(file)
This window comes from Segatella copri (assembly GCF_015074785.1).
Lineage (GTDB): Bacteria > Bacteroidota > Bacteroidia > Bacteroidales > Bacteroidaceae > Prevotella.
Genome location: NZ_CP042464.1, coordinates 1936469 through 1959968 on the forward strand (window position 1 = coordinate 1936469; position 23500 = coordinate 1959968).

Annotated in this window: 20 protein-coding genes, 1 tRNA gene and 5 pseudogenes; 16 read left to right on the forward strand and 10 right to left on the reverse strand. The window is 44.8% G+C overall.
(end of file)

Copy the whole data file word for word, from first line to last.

This window comes from Segatella copri (assembly GCF_015074785.1).
Lineage (GTDB): Bacteria > Bacteroidota > Bacteroidia > Bacteroidales > Bacteroidaceae > Prevotella.
Genome location: NZ_CP042464.1, coordinates 1936469 through 1959968 on the forward strand (window position 1 = coordinate 1936469; position 23500 = coordinate 1959968).

Annotated in this window: 20 protein-coding genes, 1 tRNA gene and 5 pseudogenes; 16 read left to right on the forward strand and 10 right to left on the reverse strand. The window is 44.8% G+C overall.